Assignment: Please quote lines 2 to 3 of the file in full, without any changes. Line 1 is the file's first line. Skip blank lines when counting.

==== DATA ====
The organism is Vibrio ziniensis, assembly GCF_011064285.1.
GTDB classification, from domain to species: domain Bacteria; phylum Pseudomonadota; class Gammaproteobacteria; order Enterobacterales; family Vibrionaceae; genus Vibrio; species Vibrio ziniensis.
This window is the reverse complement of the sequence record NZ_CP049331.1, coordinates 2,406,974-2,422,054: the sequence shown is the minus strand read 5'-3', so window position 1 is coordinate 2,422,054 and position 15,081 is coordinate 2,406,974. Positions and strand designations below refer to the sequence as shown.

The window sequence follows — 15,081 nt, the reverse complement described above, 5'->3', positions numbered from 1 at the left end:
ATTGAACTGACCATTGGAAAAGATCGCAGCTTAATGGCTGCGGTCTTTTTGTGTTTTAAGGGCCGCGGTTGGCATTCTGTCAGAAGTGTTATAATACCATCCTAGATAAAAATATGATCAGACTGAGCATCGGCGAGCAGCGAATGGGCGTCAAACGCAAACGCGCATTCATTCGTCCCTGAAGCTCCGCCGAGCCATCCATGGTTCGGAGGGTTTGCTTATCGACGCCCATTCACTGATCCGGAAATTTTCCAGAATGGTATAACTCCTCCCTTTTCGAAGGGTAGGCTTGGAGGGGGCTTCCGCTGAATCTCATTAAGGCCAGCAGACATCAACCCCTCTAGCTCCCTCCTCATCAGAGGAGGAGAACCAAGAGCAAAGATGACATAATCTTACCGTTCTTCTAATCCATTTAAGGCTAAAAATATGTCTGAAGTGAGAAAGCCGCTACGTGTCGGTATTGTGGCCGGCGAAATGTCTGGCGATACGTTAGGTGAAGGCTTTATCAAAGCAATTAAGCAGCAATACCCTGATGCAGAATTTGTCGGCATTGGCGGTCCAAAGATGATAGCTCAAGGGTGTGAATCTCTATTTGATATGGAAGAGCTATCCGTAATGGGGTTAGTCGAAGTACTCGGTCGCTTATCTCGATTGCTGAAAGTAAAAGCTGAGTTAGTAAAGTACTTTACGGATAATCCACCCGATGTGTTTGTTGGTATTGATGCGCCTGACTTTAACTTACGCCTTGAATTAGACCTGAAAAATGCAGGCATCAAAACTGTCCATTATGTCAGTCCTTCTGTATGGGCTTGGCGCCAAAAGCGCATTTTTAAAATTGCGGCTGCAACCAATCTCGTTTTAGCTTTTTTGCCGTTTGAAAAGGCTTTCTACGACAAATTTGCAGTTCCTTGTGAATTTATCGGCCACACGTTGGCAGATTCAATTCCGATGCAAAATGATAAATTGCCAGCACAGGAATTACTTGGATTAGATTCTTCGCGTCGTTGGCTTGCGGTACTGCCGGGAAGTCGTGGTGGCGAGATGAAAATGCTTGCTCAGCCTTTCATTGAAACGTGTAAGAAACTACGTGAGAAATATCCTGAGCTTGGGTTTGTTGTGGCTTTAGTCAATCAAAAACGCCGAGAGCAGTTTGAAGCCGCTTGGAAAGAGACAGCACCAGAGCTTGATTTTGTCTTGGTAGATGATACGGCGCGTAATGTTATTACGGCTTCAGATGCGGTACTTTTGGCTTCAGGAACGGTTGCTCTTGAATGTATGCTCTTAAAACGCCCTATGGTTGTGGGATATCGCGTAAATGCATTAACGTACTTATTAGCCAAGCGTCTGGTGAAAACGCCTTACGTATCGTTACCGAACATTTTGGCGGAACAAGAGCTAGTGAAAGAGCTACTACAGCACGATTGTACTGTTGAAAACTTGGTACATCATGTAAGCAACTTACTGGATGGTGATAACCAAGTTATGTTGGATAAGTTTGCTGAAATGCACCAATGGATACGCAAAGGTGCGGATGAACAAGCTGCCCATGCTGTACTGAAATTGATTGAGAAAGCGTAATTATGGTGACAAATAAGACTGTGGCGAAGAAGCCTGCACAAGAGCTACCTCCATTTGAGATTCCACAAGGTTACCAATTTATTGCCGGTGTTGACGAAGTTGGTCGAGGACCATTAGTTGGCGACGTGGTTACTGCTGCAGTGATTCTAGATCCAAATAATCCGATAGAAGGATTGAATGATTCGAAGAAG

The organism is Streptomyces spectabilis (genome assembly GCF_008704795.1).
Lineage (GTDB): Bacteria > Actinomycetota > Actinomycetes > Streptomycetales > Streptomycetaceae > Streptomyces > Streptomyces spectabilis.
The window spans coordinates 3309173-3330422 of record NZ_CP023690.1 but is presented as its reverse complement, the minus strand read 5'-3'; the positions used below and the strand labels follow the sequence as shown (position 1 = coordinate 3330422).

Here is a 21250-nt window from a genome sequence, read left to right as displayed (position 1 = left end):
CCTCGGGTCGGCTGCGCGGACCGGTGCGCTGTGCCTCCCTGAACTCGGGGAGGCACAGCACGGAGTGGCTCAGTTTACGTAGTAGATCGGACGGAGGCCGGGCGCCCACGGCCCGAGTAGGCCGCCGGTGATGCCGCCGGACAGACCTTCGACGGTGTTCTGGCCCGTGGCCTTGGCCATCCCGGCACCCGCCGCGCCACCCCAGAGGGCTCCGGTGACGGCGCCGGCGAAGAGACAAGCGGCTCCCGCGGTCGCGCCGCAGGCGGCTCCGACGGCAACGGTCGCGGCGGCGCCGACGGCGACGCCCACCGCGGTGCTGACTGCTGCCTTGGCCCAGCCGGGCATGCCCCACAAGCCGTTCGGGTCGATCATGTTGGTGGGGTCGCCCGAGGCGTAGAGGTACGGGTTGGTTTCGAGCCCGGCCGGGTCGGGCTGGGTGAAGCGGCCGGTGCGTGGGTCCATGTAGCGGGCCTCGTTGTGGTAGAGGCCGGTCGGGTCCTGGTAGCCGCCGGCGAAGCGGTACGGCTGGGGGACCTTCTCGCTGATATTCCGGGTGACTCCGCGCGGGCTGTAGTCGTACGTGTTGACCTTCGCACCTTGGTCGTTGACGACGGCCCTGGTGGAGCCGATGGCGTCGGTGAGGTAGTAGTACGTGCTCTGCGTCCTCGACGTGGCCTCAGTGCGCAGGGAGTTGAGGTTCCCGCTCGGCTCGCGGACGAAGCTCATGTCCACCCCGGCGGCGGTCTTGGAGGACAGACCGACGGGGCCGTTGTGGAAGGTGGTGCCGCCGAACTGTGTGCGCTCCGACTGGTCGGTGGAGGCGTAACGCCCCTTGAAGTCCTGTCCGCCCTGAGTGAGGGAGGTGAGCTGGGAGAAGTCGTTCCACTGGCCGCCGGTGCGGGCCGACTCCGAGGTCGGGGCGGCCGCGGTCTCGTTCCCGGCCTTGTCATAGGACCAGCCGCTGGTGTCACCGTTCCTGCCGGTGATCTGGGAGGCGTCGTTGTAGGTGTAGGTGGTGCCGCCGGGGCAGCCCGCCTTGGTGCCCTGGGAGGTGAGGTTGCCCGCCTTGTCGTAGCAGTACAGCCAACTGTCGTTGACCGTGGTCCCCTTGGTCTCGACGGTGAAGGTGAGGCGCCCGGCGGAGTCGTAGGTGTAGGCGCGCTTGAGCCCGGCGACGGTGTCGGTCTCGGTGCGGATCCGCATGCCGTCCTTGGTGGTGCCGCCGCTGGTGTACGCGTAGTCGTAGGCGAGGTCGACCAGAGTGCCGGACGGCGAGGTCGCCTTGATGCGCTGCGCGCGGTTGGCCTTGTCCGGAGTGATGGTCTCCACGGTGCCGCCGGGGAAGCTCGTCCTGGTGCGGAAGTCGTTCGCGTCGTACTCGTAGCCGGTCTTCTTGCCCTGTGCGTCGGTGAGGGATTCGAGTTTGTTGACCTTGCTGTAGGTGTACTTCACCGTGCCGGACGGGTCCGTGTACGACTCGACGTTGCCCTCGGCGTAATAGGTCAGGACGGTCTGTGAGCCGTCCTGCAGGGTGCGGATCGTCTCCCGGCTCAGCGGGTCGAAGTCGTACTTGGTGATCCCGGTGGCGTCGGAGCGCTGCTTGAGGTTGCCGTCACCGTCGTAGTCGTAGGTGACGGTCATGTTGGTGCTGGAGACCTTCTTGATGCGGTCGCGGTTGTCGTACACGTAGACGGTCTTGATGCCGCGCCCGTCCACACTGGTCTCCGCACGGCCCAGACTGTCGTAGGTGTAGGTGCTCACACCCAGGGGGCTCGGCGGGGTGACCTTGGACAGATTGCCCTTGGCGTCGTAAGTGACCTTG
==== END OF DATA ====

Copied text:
GTDB classification, from domain to species: domain Bacteria; phylum Pseudomonadota; class Gammaproteobacteria; order Enterobacterales; family Vibrionaceae; genus Vibrio; species Vibrio ziniensis.
This window is the reverse complement of the sequence record NZ_CP049331.1, coordinates 2,406,974-2,422,054: the sequence shown is the minus strand read 5'-3', so window position 1 is coordinate 2,422,054 and position 15,081 is coordinate 2,406,974. Positions and strand designations below refer to the sequence as shown.